For many over 60s, taking up a new form of physical exercise can seem like a daunting prospect. When safely practised and led by an expert instructor, yoga, even for beginners, has the power to make positive changes to the mental and physical health of those who take the time to practise it.
The meaning of yoga is taken from the Sanskrit word ‘yuj’, meaning to join or unite. The ultimate aim of this ancient practise is to achieve a happy and balanced life by uniting the body with the mind. Although the earliest written record of the principles and practises of yoga can be traced back to India around 2,000 to 2,500 years ago – many believe that yoga has been practised in India for more than 5,000 years.
While it started centuries ago, yoga’s relevance to present-day has perhaps never been more important. Studies suggest that yoga for older people has a positive effect on many chronic conditions that older adults tend to suffer with. Yoga may be beneficial in reducing heart rate and blood pressure though controlled relaxation and breathing techniques – whilst the physical poses can aid in alleviating the symptoms of arthritis, ease back pain and help to improve strength and balance. As well as physical health, yoga reaps immense benefits for mental health and well-being, which has become even more important in a year like 2020.
A key requirement before starting to practise yoga, for both beginners and experts, is that you begin at the right level, don’t progress too fast and ensure that you have made any appropriate modifications to suit your own body. Don’t just head straight for the nearest walk in class, take the time to do a little research into yoga practitioners in your area. Many yoga studios and instructors will have props, rests and exercises tailored to the needs of older adults and will be able to advise you on how to get the most out of each session without doing any unwelcome damage to your body. As the way we learn is increasingly digitised, it is also possible to take part in online yoga courses, which enable you to learn and develop in the safety and comfort of your own home.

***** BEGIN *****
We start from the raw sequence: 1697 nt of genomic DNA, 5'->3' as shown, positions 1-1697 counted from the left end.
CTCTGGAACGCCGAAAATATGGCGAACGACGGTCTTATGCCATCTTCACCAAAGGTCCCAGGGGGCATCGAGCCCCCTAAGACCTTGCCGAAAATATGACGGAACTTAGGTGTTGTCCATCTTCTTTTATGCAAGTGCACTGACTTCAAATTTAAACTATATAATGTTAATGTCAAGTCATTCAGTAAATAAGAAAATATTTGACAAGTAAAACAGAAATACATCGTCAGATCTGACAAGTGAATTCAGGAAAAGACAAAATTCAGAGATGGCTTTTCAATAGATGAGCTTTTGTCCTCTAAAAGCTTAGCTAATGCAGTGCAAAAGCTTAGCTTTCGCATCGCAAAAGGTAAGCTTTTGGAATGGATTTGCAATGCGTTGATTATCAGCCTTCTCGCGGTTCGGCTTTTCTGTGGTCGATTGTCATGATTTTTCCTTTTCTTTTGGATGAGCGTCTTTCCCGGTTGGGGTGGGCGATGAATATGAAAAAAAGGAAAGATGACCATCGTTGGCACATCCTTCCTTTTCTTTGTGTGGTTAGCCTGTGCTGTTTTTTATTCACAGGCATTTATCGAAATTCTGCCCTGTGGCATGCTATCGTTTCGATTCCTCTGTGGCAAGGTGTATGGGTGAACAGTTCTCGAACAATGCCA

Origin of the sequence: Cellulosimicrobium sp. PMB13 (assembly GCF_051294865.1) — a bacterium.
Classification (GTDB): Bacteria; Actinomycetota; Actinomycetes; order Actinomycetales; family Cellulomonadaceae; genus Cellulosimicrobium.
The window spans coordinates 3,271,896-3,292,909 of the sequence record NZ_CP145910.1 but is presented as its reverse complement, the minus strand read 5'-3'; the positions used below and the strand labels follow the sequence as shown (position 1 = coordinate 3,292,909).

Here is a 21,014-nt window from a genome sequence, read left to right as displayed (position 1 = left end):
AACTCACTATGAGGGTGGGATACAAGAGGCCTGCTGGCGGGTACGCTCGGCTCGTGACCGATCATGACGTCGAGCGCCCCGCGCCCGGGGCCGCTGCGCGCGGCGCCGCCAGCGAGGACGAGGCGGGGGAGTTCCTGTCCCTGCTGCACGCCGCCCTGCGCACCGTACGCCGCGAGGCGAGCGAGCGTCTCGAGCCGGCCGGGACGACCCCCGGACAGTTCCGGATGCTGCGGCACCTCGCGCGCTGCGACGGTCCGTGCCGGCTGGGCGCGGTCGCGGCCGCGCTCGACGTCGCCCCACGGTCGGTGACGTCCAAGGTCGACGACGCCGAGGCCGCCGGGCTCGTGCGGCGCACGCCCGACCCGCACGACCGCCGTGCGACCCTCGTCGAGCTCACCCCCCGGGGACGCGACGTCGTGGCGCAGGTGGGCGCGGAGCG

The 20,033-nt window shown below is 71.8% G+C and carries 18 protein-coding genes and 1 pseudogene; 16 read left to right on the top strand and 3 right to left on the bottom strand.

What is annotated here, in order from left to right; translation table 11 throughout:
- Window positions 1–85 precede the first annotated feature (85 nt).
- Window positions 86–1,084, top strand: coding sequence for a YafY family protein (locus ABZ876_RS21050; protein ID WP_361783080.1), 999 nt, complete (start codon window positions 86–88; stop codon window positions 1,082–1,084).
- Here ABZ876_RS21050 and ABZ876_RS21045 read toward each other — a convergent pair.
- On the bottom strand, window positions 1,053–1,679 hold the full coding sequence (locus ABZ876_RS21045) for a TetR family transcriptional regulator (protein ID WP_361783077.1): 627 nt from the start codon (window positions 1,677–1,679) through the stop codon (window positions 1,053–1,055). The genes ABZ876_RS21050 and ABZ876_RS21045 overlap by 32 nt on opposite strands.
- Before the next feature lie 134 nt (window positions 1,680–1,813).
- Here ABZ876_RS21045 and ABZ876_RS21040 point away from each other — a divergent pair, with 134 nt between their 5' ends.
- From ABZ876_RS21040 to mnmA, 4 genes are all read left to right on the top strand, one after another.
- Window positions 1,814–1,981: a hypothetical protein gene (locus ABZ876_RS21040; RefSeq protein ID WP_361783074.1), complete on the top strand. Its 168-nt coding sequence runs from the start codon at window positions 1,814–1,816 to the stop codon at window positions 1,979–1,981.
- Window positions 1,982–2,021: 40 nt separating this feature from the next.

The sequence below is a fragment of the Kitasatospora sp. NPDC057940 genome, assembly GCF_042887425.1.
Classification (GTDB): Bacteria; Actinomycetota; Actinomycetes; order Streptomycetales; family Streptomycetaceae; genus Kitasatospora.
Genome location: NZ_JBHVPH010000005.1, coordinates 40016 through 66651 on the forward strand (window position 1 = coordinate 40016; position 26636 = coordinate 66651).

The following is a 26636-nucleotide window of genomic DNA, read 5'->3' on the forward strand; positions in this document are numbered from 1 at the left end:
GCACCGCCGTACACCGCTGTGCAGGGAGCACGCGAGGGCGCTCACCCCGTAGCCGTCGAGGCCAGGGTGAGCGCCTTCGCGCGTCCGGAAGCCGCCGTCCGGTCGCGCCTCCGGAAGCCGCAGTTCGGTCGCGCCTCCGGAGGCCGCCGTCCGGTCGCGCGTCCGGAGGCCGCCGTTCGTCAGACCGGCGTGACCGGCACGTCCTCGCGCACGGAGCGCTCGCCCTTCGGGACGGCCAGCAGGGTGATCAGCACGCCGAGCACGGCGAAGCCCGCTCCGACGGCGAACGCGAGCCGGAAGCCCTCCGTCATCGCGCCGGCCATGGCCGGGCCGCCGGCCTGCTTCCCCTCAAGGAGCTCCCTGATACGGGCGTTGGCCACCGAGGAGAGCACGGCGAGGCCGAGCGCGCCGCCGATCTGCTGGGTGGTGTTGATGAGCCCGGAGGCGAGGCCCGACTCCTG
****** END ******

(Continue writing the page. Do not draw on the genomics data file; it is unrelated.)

Because there are thousands of yoga poses – you can completely tailor your experience to your level of movement and capability level. Hatha yoga is the most widely practised form and is an ideal starting point for an entry level introduction. Slowed down, focusing on gentle movements and breathing exercises, Hatha yoga is perfect for older adults to get a taste of the key health benefits yoga can provide.
Top 6 Health Benefits of Yoga for Seniors
1. Reduce Stress
Practising yoga allows you to slow down and take the time to yourself. Traditional yoga teaching allows you to use your breathing to quieten your mind, creating calm and bringing balance and relaxation.
2. Encourages Sleep
There’s no doubt that a better night of sleep gives a better quality of life. The more rested you feel, the more energy you have to take on the day. A combination of the physical demands of the yoga exercises and the breathing and relaxation techniques will improve sleeping habits naturally.
3. Chronic Pain Relief
For those suffering with chronic pain in muscles and joints can benefit from the stretching exercises and controlled muscular activity that yoga encourages. Researchers at Duke University, North Carolina discovered that yoga was effective in relieving pain caused by osteoarthritis, carpal tunnel syndrome and chronic back pain. The fluid movements in yoga allow otherwise painful joints to be exercised without strain.
4. Increased Flexibility, Strength and Improved Posture
As our bodies age, our flexibility naturally declines. Yoga acts as a gentle way to stretch muscles and oil joints - and is an excellent low-impact exercise option compared to high impact cardio exercises like running or weight-lifting. The stretching poses in yoga can increase your range of motion because it exercises areas of the body that wouldn’t necessarily get a work out through other activities.
5. Boost Brainpower
When your body is functioning better, your mind will follow suit. Practising yoga just a few times per week will give a boost to your mental and spiritual health. A 2019 study from the University of Illinois demonstrated that practising Hatha yoga three times per week dramatically increased cognitive function after just 8 weeks in the participants who were all aged between 55 and 79.
Always consult with your GP before beginning any new exercise routines and ensure to find a class and instructor for your fitness level and physical requirements.
6. Improve Your Mental Health
As well as boosting your brain capacity, yoga has been incredibly positive at maintaining physical functions and well-being with adults over the age of 60. A 2019 study from the University of Edinburgh found that older adults who practice yoga are more likely to be in good mental and physical shape. The stresses of 2020 may at times seem overwhelming, but yoga can be a great means of finding inner calm and peace.
Let us know if you’ve tried out yoga by tweeting us @ChurchillRL – we’d love to hear about your experiences!